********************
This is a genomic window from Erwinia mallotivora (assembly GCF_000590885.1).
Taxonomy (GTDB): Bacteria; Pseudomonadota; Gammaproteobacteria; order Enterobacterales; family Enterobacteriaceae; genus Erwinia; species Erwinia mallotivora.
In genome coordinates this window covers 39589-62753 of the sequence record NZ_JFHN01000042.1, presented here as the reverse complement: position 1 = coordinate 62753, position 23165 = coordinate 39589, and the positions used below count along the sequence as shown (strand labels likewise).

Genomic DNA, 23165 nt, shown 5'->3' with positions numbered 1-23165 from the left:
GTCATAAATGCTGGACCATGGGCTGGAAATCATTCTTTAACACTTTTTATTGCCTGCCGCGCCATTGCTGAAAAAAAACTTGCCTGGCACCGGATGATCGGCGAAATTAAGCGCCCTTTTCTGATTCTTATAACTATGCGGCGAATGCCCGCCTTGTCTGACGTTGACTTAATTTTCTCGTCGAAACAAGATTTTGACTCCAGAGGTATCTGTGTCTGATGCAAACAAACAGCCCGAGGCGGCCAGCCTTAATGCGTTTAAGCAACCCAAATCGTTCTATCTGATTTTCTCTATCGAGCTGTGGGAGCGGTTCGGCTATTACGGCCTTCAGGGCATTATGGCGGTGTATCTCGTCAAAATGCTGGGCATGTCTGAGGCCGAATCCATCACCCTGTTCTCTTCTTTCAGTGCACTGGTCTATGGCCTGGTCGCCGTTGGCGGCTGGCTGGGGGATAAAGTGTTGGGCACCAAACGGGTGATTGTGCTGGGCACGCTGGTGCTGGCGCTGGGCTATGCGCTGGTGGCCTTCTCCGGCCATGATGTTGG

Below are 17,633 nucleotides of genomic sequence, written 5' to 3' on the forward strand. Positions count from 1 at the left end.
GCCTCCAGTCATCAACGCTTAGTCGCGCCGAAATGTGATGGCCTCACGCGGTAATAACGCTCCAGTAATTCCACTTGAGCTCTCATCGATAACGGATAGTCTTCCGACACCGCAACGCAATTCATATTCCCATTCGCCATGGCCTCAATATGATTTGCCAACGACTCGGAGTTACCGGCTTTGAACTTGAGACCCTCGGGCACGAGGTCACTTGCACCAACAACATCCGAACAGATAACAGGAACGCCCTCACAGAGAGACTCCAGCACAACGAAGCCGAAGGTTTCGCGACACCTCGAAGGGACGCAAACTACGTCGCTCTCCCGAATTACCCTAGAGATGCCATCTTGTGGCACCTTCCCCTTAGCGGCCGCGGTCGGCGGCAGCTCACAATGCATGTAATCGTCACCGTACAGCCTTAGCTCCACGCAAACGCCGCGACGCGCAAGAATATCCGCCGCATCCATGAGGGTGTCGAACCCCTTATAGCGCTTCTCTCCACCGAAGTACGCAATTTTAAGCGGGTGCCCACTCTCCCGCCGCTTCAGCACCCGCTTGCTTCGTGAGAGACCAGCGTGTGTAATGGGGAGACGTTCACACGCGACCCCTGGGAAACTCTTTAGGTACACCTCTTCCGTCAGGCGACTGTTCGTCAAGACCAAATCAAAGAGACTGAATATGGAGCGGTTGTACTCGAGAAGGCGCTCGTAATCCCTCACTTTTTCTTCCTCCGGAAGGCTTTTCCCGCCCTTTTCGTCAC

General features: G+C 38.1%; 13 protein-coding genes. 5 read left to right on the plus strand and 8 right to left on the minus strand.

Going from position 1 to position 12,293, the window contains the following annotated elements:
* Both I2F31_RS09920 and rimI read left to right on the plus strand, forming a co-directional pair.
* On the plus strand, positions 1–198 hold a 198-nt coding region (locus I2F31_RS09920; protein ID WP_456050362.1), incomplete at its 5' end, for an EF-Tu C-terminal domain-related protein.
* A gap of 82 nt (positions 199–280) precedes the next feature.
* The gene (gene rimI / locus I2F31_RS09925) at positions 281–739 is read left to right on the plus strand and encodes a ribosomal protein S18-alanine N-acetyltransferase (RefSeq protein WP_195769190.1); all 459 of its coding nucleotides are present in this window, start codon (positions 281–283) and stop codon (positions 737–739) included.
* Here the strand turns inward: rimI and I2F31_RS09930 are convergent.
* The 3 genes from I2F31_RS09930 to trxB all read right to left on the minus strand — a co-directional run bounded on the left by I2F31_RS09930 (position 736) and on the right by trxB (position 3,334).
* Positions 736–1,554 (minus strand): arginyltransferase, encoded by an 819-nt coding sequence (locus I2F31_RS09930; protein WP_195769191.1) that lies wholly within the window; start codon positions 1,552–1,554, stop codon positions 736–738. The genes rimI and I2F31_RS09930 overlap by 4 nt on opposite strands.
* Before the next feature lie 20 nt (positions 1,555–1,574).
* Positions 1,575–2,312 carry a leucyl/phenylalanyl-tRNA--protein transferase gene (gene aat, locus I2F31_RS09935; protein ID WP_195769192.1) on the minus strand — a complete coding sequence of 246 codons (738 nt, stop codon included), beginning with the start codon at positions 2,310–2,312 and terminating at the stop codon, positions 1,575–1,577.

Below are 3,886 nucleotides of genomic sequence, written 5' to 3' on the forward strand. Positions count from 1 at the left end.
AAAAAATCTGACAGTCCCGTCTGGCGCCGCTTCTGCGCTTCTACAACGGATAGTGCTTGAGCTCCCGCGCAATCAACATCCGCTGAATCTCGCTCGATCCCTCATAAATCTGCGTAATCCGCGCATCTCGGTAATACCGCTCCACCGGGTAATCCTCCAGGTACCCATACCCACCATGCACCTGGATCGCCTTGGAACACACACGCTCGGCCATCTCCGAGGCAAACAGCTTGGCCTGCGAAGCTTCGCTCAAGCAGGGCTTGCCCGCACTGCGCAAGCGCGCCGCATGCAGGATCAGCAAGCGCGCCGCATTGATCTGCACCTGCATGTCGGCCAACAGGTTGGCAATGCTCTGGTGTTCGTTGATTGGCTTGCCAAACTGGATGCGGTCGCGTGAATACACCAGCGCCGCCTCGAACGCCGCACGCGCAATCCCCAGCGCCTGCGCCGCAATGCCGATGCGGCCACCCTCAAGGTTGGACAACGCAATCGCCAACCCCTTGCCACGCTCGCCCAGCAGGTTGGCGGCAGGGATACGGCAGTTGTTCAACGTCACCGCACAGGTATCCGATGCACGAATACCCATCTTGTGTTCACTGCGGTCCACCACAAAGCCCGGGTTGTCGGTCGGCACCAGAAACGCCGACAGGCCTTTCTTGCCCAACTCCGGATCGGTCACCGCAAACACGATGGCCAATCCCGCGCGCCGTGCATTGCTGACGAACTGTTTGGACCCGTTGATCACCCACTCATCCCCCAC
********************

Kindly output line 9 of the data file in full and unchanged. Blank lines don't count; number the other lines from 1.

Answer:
Going from position 1 to position 12,293, the window contains the following annotated elements: